Ecosystem under pressure: ballast water discharge into Galveston Bay, Texas (USA) from 2005 to 2010.
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Ballast water exchange processes facilitate the dispersal and unnatural geographic expansion of phytoplankton, including harmful algal bloom species. From 2005 to 2010, over 45,000 vessels ( 8000 annually) travelled across Galveston Bay (Texas, USA) to the deep-water ports of Houston (10th largest in the world), Texas City and Galveston. These vessels (primarily tankers and bulkers) discharged 1.2 10(8) metrictons of ballast water; equivalent to 3.4% of the total volume of the Bay. Over half of the ballast water discharged had a coastwise origin, 96% being from US waters. Galveston Bay has fewer non-indigenous species but receives a higher volume of ballast water discharge, relative to the highly invaded Chesapeake and San Francisco Bays. Given the magnitude of shipping traffic, the role of Galveston Bay, both as a recipient and donor region of non-indigenous phytoplankton species is discussed here in terms of the invasibility risk to this system by way of ballast water.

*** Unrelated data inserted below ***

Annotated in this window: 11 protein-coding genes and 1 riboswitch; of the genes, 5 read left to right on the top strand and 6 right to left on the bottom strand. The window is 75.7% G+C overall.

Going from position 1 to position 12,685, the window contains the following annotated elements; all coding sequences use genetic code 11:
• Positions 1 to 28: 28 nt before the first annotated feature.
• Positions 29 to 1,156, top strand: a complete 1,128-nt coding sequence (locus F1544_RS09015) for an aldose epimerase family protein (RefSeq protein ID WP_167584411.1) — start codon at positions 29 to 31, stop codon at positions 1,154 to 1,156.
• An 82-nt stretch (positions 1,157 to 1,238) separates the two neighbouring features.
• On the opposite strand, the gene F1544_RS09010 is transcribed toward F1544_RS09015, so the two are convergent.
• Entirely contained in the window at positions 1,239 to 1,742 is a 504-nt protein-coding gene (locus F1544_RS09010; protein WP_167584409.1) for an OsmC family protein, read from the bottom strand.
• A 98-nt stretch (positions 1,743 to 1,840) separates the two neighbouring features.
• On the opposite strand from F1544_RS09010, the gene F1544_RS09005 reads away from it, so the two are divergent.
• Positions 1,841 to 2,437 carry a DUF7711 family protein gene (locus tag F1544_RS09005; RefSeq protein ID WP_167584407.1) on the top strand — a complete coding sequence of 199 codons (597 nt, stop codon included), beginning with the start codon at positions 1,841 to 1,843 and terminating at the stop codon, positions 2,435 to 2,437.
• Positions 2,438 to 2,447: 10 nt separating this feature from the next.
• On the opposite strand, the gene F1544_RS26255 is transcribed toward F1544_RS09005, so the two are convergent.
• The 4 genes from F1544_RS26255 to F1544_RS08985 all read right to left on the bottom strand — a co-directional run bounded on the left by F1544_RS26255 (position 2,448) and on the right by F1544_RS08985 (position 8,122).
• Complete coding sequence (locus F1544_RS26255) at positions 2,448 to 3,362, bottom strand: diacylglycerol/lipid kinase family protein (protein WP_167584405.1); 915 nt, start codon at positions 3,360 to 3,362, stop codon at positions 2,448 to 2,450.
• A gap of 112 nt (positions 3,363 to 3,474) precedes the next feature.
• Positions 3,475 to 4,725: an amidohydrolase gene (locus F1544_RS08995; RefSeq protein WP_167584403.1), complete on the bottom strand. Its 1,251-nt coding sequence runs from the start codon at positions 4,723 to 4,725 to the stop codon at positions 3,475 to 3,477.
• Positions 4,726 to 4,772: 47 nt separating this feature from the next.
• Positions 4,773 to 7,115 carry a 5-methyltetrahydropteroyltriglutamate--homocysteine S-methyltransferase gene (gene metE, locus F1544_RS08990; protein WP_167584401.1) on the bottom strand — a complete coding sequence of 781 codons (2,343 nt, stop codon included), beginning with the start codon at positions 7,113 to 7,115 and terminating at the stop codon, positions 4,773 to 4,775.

author list (cited authors)
Steichen, J. L., Windham, R., Brinkmeyer, R., & Quigg, A.
complete list of authors
Steichen, Jamie L||Windham, Rachel||Brinkmeyer, Robin||Quigg, Antonietta